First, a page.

Following along our next step is to update our configartion. Since we have been using YAML we need to open our config.yaml and add the following

    - 'components.local -> ../component-library'
    - path: components.local
    - path:

We can then follow along again to our bash terminal and run the following commands to install bookshop engine in our package json and to setup a go.mod which we haven’t yet done, respectively

npm i --save-exact @bookshop/generate @bookshop/browser @bookshop/hugo-engine
hugo mod init site.local

Exit out of our bash terminal and in our regular terminal run our up script to make sure all is running well


Setting up our CMS

Requirements: A sourcecontrol website (We use github)


  • create a site
  • configure site

If you don’t have your code in a source control setup, you need to do so now. There is a quick series of pictures below but I also encourage you to go through the official docs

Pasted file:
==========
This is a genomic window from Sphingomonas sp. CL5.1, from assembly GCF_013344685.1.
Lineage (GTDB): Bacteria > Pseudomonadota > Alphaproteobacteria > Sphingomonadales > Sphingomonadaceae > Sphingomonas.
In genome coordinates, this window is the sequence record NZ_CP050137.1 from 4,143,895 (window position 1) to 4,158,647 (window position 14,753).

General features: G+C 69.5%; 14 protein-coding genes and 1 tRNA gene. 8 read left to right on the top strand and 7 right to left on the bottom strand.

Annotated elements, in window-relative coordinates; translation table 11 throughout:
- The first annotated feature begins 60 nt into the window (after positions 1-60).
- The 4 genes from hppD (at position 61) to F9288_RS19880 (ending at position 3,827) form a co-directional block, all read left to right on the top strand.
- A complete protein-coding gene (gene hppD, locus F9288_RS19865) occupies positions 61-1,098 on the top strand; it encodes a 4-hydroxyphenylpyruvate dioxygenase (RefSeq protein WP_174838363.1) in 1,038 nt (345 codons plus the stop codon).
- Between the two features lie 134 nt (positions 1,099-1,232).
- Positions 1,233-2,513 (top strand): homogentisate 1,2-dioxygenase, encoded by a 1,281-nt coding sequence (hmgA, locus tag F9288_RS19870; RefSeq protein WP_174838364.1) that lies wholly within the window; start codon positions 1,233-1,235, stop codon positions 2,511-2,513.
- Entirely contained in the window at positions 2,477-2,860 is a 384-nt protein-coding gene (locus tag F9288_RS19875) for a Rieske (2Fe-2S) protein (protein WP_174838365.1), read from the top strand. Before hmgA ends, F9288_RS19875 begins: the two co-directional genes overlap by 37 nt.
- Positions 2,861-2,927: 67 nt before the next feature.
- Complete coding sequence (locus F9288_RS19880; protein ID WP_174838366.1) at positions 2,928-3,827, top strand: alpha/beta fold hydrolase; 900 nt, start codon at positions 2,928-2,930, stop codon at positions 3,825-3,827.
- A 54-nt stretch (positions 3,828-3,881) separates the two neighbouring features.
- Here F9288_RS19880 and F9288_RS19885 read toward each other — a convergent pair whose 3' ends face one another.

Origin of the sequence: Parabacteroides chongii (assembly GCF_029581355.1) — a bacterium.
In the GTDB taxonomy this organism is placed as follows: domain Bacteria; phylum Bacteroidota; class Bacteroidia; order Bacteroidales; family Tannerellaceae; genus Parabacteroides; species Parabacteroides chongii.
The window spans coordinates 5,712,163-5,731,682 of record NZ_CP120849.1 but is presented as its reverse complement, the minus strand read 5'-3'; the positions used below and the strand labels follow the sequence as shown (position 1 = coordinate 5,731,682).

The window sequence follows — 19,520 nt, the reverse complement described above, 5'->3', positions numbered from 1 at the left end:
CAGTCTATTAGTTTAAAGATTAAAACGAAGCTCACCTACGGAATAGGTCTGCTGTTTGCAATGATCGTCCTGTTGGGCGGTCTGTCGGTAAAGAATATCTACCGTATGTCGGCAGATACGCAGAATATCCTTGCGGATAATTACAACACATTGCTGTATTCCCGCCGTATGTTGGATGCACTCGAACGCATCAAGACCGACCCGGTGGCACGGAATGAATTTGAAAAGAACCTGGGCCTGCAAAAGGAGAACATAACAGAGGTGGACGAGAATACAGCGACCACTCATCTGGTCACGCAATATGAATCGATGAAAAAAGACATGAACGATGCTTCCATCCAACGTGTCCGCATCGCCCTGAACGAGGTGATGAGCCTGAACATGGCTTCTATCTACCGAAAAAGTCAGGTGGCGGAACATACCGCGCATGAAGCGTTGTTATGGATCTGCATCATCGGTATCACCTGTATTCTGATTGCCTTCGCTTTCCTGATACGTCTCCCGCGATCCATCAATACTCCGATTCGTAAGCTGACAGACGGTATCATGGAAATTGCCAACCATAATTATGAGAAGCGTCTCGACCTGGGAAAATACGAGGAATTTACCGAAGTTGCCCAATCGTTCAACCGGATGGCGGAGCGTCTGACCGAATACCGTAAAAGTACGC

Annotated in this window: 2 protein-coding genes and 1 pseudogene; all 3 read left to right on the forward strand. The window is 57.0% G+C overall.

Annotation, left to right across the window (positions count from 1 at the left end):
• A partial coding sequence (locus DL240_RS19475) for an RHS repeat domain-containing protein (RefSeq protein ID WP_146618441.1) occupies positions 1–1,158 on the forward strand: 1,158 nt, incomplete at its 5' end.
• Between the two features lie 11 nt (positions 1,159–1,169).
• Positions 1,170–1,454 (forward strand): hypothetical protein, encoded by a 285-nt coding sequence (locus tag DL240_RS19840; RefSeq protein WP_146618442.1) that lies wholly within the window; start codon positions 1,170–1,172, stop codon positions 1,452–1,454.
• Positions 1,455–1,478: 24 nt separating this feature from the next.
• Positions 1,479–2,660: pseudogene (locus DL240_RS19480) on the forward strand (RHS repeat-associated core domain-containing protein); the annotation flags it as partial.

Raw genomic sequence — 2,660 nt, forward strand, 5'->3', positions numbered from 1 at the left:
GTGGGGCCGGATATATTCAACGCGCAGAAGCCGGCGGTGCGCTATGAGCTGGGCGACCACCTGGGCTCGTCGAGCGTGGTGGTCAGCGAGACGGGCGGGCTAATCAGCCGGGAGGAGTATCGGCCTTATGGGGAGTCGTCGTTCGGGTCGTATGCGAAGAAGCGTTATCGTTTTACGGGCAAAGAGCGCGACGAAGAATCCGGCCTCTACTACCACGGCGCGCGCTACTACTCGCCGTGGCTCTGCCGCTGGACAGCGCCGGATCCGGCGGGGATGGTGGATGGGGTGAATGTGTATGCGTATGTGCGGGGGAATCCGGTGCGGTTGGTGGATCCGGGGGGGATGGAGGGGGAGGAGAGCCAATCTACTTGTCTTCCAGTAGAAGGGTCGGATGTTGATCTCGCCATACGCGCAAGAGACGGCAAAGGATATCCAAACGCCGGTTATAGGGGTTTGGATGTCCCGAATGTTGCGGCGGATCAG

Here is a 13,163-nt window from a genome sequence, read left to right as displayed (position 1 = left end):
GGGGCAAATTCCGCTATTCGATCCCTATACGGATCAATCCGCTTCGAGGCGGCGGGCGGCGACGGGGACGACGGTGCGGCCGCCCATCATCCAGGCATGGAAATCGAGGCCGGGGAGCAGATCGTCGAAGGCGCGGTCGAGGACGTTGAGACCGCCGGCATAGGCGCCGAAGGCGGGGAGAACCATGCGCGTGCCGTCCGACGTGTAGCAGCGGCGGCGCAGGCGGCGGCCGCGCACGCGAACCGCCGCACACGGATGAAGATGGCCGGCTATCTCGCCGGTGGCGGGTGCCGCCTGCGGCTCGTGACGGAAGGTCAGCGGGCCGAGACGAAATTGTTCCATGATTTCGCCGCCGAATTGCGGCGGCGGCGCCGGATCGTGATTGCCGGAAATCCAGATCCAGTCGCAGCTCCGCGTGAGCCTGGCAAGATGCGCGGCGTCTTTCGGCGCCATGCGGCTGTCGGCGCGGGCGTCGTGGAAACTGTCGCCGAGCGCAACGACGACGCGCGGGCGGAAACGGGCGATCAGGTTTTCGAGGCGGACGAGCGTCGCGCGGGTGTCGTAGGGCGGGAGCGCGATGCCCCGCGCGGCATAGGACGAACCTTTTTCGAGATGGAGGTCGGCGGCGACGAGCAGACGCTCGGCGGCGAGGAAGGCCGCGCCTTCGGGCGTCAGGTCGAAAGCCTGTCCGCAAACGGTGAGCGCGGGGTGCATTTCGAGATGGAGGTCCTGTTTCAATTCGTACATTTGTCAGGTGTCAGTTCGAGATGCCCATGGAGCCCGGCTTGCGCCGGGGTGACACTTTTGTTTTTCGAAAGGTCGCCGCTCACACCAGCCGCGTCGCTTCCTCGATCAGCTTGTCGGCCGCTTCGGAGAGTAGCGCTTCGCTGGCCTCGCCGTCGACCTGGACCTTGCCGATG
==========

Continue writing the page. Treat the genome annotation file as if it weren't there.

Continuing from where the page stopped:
Otherwise lets follow the pictures to set this up

First create a new site CC New

Then select existing files CC existing

Choose your source control CC source

And last choose your branch which should already exist CC New

This should take you to build configuration. Because we are using the docker setup we need to make a few slight changes particularly the source folder is hugo/src to match with our file structure. This is an example setup looks like this.